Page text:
Last week, Washington Governor Jay Inslee sent a letter to US trade negotiators expressing concerns about a controversial provision in three major pending trade agreements—Investor-State Dispute Settlement (ISDS).
Opposition is mounting in the US and abroad to Investor-State Dispute Settlement, a legal provision that has been quietly included in countless trade agreements over the last few decades. ISDS significantly expands the rights of foreign investors in three ways. It allows foreign corporations to sue governments when regulations reduce future profits. It creates shadowy, corporate-friendly tribunals to hear these claims, separate from national courts. Finally, it sets standards that put investor rights above public interest, contrary to the legal traditions in America and other developed countries.
These provisions put taxpayers at risk for long legal battles and costly damage awards. They also have a chilling effect on state and national policy-makers, making them think twice before passing public health and environmental regulations.
In his letter, Governor Inslee emphasizes these risks,
“In its current form, the liabilities of investor-state provisions outweigh their potential value.” Governor Inslee further explains, “It certainly appears that we are susceptible to losing a case if the legal reasoning used in favor of U.S. investors under certain cases in the past were to be applied against our country’s policies in the future.”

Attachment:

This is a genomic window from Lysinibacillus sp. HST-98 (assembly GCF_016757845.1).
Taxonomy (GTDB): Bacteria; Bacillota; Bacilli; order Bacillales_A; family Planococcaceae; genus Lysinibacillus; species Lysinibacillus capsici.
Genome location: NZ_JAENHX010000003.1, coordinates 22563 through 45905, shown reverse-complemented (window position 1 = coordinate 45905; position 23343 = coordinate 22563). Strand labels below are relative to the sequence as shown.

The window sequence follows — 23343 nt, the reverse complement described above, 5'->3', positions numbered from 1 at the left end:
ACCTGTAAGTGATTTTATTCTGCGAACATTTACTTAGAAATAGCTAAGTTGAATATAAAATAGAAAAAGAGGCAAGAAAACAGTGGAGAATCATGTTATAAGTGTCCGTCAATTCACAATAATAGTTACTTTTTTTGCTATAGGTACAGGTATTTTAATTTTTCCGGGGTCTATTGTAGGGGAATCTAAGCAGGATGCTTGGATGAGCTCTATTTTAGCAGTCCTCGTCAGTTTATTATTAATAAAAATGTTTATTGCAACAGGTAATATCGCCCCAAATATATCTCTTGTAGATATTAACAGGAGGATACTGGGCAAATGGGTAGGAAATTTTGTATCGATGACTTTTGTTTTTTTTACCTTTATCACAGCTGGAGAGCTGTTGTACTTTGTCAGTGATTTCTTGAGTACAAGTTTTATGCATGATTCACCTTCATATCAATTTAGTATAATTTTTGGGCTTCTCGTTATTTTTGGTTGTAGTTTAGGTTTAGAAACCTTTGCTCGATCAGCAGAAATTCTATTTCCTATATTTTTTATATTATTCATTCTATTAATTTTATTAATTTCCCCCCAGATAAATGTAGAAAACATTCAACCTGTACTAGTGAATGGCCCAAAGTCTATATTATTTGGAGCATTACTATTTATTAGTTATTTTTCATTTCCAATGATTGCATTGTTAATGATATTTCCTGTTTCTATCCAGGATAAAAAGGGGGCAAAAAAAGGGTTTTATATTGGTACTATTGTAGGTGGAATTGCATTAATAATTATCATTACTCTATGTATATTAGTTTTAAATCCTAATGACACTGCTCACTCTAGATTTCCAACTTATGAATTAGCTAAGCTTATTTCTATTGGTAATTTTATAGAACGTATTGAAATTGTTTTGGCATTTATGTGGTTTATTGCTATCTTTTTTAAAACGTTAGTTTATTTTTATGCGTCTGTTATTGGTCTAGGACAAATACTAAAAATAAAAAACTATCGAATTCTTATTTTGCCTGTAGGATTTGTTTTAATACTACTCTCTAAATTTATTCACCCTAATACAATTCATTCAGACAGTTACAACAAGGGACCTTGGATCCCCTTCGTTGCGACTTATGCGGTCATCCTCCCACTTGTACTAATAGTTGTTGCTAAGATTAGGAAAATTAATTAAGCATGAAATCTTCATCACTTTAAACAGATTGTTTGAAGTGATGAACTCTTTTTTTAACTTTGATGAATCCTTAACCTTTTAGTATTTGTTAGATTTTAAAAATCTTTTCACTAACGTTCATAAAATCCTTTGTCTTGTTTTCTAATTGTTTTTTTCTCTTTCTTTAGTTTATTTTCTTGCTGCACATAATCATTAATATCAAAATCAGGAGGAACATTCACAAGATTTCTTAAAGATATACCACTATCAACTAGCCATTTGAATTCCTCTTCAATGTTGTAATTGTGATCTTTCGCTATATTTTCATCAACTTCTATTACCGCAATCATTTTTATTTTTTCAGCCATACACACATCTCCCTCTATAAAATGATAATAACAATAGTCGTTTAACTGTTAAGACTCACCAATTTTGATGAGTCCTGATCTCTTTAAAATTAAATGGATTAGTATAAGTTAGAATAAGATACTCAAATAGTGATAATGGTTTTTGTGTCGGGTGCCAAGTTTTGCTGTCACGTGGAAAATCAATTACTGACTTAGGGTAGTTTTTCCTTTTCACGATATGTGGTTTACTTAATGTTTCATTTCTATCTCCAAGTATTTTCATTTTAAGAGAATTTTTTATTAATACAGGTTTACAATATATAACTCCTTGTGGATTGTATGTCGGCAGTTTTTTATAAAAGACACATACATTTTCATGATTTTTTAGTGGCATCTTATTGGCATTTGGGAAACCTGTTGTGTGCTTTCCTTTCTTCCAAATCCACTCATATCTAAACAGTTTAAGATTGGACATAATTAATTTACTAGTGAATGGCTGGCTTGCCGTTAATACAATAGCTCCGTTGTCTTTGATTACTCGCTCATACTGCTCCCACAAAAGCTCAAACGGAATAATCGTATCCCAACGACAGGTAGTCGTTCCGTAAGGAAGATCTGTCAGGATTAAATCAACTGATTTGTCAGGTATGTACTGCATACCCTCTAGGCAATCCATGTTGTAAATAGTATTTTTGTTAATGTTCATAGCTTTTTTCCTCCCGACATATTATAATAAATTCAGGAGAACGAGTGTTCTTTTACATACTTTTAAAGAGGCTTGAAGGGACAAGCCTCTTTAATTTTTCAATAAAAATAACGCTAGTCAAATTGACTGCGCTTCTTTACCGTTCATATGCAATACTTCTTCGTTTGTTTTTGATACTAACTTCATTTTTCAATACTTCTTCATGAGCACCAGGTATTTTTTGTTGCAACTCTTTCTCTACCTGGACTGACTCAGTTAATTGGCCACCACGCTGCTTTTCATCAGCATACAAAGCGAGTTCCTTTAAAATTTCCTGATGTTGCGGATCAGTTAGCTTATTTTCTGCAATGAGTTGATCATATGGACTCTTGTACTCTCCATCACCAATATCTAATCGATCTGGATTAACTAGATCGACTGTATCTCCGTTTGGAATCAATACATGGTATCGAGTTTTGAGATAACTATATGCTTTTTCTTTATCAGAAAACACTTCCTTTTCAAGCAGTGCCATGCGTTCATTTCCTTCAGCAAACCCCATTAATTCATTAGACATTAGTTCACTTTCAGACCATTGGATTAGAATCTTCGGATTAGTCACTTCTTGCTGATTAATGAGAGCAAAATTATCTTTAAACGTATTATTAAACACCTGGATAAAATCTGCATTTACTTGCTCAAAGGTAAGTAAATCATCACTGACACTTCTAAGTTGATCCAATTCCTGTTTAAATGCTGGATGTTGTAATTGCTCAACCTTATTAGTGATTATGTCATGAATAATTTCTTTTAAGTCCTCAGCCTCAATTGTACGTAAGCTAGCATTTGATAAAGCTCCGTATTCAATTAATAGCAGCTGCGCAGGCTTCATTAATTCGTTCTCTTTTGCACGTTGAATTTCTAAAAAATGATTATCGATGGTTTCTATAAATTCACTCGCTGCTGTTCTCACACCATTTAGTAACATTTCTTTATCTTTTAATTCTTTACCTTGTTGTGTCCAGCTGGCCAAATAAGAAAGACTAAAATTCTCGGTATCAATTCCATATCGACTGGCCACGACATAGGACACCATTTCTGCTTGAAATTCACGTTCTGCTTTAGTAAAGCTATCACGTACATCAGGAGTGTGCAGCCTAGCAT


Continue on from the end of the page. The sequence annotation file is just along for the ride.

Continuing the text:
Under NAFTA alone, Mexico has already paid more than $200 million in penalties while Canada has shelled out $157 million, with billions of dollars still in dispute.
ISDS was originally promoted as a way of encouraging foreign investment by providing protections for investors. Instead, it has become a powerful tool by which corporations are challenging social and environmental policy, creating new corporate rights but no responsibilities.
Recent trade challenges include lawsuits by a Swedish nuclear power producer against Germany’s decision to phase out nuclear power in the wake of the Fukushima meltdown; a $2 billion lawsuit by US tobacco giant Philip Morris against Uruguay for their requirement that cigarettes are sold in plain packaging, which has already resulted in a weakening of the regulations; and a $250 million lawsuit against Quebec’s moratorium on fracking under their principal waterway, the St. Lawrence Seaway, by a fracking company incorporated in the US but with all of its operations in Canada. Over 500 dispute settlement claims have been filed and the number is growing rapidly.
To worsen matters, language has been proposed for these new trade agreements that would require any government regulation pass a “necessity test,” outlawing any regulation that is “more burdensome than necessary to ensure the quality of the service.”
As Governor Inslee pointed out in his letter, “States maintain many nondiscriminatory regulations to advance important policy objectives that are not related to the quality of service at issue, including those related to environmental protection, land use, labor standards, fair competition and economic development. U.S. law generally permits states to pass nondiscriminatory rules related to such considerations that may burden economic transactions, as long as a rational basis for these rules can be demonstrated. Adopting a necessity test could alter this basic principle and improperly replace it with a standard less deferential to state authority.” (Emphasis added)